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By Hannah Sparks

Boston.com Staff


November 28, 2014 4:56 PM


Jeffrey Moreno, 28, of Revere, allegedly fired three shots into the air during a dispute with two people who had parked near his home on Fenno Street to attend a neighborhood holiday party. Moreno apparently wasn’t in the holiday spirit.


Just after 1 a.m., the two partygoers were getting into their car when Moreno, who “alit from his Cadillac Escalade,†reportedly confronted them, yelling at them in both English and Spanish to move their car, according to the Suffolk County DA.

At that point Moreno allegedly returned to his car, retrieved a gun, and fired three shots into the air. After yelling at the victims one more time, Moreno then backed into his driveway and went inside his house.

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How Obama pushed out Hagel after reducing the Pentagon's power



WASHINGTON — President Barack Obama pushed Defense Secretary Chuck Hagel out of his job Monday after less than 21 months, with White House officials citing disagreements over Iraq and Syria policy.




The "Righties" want to cut the annual deficit , cut the $17 trillion dollar debt, but good god - not the military.

Cut all of those 47 percenters instead.


As Eisenhower stated: watch out for the military industrial complex.

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A UN report has condemned the United States for violating the terms of an international anti-torture treaty. The panel took Washington to task for police brutality, military interrogations, and capital punishment protocols.

Released by the UN Committee Against Torture, the report took issue with the excessive use of force by law enforcement and accused the US police force of racial profiling. The report was released on Friday, just days after the contentious decision of a Missouri grand jury not to indict a white officer accused of shooting Michael Brown, an unarmed black teen. The decision triggered a wave of protests nationwide.

The UN watchdog expressed “deep concern at the frequent and recurrent police shootings or fatal pursuits of unarmed black individuals.†Though the report did not specifically mention the events in Ferguson, Mike Brown’s parents met with the committee to discuss their son’s case in Geneva earlier this month.


The 10-person panel, which periodically reviews the records of the 156 countries which ratified the Convention Against Torture – a non-binding international human rights treaty – cited mounting concerns over “racial profiling by police and immigration offices and growing militarization of policing activities.â€

“We recommend that all instances of police brutality and excessive use of force by law enforcement officers are investigated promptly, effectively and impartially by an independent mechanism,†said panel member Alessio Bruni at a news conference in Geneva.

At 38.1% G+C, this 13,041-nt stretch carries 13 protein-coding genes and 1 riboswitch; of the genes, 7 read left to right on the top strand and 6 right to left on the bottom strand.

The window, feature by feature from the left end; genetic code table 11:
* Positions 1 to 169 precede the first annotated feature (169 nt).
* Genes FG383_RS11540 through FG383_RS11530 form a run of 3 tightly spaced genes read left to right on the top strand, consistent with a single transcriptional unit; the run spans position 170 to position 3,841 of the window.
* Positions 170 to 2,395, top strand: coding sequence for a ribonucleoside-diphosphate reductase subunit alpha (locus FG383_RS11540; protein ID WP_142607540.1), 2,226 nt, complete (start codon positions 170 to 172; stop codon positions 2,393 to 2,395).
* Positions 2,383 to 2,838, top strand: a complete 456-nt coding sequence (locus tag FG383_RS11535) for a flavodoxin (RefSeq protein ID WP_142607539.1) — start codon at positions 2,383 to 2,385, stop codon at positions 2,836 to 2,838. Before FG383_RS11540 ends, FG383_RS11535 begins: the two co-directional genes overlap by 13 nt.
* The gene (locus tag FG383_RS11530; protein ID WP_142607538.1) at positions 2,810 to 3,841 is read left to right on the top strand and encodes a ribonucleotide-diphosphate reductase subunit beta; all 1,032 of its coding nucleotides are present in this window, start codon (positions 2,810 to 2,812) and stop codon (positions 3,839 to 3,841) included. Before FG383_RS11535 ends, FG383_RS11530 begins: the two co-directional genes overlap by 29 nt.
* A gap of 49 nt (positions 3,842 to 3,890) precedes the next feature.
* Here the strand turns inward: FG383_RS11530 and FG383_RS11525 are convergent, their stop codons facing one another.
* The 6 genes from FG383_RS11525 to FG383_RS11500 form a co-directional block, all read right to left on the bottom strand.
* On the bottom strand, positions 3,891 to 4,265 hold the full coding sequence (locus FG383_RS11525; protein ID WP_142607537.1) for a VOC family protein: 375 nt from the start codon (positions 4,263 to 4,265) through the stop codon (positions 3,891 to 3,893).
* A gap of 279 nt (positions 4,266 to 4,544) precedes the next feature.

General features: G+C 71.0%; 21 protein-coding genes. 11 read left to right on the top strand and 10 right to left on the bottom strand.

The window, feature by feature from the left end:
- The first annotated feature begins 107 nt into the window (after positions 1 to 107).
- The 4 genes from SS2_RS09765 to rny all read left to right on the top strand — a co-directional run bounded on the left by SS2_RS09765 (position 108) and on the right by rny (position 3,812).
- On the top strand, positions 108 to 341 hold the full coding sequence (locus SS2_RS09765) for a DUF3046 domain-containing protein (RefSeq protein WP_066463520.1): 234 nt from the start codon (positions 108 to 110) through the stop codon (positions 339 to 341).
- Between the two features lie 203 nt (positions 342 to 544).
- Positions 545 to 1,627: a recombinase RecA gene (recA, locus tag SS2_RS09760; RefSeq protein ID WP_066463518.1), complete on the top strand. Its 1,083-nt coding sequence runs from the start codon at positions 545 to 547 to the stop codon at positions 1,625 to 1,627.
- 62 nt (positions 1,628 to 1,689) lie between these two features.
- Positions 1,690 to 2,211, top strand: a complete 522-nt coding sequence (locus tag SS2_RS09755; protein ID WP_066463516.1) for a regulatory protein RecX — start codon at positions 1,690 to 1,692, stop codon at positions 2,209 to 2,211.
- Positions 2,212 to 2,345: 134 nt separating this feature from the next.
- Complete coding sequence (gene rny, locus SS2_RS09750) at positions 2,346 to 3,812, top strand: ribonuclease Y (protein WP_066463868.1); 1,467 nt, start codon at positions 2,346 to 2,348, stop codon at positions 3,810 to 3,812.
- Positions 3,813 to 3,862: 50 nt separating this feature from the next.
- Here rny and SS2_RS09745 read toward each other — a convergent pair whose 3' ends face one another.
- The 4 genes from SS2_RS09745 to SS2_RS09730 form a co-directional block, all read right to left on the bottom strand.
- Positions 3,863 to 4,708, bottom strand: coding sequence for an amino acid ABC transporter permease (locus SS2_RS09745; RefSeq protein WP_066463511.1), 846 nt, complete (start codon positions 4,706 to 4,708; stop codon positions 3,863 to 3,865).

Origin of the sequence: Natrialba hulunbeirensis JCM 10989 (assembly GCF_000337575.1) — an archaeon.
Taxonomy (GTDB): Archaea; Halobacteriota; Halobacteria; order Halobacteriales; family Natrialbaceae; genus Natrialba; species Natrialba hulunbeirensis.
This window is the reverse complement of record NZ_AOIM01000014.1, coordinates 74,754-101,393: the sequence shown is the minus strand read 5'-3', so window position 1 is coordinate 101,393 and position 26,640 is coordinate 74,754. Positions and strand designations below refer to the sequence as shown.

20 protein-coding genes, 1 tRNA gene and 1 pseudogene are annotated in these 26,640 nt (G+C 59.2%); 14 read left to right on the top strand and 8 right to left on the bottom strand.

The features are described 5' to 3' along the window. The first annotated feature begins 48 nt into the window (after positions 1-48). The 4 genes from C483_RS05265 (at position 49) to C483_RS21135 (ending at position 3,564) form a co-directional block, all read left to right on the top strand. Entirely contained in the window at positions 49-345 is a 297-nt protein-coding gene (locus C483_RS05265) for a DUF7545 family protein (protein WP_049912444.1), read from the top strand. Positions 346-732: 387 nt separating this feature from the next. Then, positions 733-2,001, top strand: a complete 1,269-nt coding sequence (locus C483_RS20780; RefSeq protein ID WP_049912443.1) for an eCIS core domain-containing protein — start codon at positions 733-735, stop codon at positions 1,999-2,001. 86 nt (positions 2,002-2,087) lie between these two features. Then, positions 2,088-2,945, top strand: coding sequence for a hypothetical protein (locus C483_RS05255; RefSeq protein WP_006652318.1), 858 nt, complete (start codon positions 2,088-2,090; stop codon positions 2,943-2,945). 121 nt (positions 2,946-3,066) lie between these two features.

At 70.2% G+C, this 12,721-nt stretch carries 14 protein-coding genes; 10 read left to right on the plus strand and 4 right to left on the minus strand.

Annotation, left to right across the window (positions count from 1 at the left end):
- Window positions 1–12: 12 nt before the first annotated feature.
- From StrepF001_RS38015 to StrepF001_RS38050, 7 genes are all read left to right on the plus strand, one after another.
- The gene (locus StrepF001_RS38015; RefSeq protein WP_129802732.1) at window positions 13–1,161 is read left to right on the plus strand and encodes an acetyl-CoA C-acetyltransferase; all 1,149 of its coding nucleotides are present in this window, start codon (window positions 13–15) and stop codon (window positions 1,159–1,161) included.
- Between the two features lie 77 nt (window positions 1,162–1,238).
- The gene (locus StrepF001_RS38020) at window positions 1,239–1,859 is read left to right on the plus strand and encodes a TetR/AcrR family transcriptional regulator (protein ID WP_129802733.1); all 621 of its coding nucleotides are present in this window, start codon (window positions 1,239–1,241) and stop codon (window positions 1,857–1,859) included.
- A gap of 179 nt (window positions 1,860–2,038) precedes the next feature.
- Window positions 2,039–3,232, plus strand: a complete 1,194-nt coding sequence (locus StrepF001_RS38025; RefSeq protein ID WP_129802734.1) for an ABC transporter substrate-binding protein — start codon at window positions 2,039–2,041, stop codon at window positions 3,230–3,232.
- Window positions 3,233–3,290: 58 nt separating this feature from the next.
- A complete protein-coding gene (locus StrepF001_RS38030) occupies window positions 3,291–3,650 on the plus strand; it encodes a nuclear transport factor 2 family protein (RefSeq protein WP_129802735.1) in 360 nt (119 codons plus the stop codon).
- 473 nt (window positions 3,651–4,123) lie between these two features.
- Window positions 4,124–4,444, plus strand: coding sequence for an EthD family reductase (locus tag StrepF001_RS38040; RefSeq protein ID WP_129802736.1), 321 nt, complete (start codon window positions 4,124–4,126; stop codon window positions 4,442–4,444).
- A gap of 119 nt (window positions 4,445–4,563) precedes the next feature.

US activists welcomed the findings as a call to action for the federal government.

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For Obama and the Pentagon, it has been an uneasy relationship



WASHINGTON — On a trip to Afghanistan during President Obama's first term, Defense Secretary Robert Gates was stunned to find a telephone line at the military's special operations headquarters that linked directly back to a top White House national security official.


"I had them tear it out while I was standing there," Gates said earlier this month as he recounted his discovery. "I told the commanders, 'If you get a call from the White House, you tell them to go to hell and call me.'"


To Gates, the phone in Kabul came to symbolize Obama's efforts to micromanage the Pentagon and centralize decision-making in the White House. That criticism later would be echoed publicly and pointedly by Gates' successor, Leon Panetta.


The president's third Pentagon chief, Chuck Hagel, was picked partly because he was thought to be more deferential to Obama's close circle of White House advisers. But over time, Hagel also grew frustrated with what he saw as the West Wing's insularity.


There have been similar gripes from other Cabinet officials, but the friction between the White House and the Pentagon has been particularly pronounced during Obama's six years in office. That dynamic already appears to be affecting the president's ability to find a replacement for Hagel, who resigned Monday under pressure from Obama.


Within hours, former Pentagon official Michele Flournoy called Obama to take herself out of consideration, even though she was widely seen as his top choice and would have been the first woman to hold the post.


Flournoy officially cited family concerns, but people close to her say she also had reservations about being restrained like Hagel and would perhaps wait to see if she could get the job if another Democrat — namely Hillary Rodham Clinton — won the presidency in 2016.